Obligate avian brood parasites are raised by heterospecific hosts and therefore, lack critical early exposure to relatives and other conspecifics. Yet, young brood parasites readily recognize and affiliate with others of their own species upon independence. One solution to this social recognition paradox is the ontogenetic password mechanism utilized by obligate parasitic brown-headed cowbirds (Molothrus ater), whereby conspecific identification is initially mediated through the cowbird chatter, a non-learned vocal cue...
April 18, 2017: Journal of Experimental Biology
https://www.readbyqxmd.com/read/28404730/not-flying-blind-a-comparative-study-of-photoreceptor-function-in-flying-and-non-flying-cockroaches
#8
Roman V Frolov, Atsuko Matsushita, Kentaro Arikawa
Flying is often associated with superior visual performance since good vision is crucial for detection and implementation of rapid visually-guided aerial movements. To understand the evolution of insect visual systems it is therefore important to compare phylogenetically related species with different investments into flight capability. Here, we describe and compare morphological and electrophysiological properties of photoreceptors from the habitually flying green cockroach Panchlora nivea, and the American cockroach Periplaneta americana, which flies only at high ambient temperatures...
April 12, 2017: Journal of Experimental Biology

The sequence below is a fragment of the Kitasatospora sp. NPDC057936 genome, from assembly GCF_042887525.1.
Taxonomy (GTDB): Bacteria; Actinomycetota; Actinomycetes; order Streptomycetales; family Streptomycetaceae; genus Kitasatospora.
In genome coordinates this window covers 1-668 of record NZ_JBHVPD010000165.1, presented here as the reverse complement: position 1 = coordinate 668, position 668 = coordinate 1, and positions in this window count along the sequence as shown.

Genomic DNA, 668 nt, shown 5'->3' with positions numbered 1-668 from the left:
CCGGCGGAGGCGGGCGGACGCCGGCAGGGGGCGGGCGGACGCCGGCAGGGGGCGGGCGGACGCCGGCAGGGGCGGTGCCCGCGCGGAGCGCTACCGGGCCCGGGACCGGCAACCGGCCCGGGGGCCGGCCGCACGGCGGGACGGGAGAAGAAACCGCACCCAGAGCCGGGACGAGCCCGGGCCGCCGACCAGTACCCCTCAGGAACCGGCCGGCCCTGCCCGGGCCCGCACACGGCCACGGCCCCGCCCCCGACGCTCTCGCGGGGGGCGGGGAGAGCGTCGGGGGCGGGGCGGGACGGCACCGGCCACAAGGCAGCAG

https://www.readbyqxmd.com/read/28404729/wings-as-impellers-honey-bees-co-opt-flight-system-to-induce-nest-ventilation-and-disperse-pheromones
#9
Jacob M Peters, Nick Gravish, Stacey A Combes
Honey bees (Apis mellifera) are remarkable fliers that regularly carry heavy loads of nectar and pollen, supported by a flight system - the wings, thorax and flight muscles - that one might assume is optimized for aerial locomotion. However, honey bees also use this system to perform other crucial tasks that are unrelated to flight. When ventilating the nest, bees grip the surface of the comb or nest entrance and fan their wings to drive airflow through the nest, and a similar wing-fanning behavior is used to disperse volatile pheromones from the Nasonov gland...
April 12, 2017: Journal of Experimental Biology
https://www.readbyqxmd.com/read/28404728/costs-of-immunity-and-their-role-in-the-range-expansion-of-the-house-sparrow-in-kenya
#10
Lynn B Martin, Holly J Kilvitis, Amber J Brace, Laken Cooper, Mark F Haussmann, Alex Mutati, Vincent Fasanello, Sara O'Brien, Daniel R Ardia
There are at least two reasons to study traits that mediate successful range expansions. First, dispersers will found new populations and thus impact the distribution and evolution of species. Second, organisms moving into new areas will influence the fate of resident communities, directly competing with or indirectly affecting residents by spreading non-native or spilling-back native parasites. The success of invaders in new areas is likely mediated by a counterbalancing of costly traits. In new areas where threats are comparatively rare, individuals that grow rapidly and breed prolifically should be at an advantage...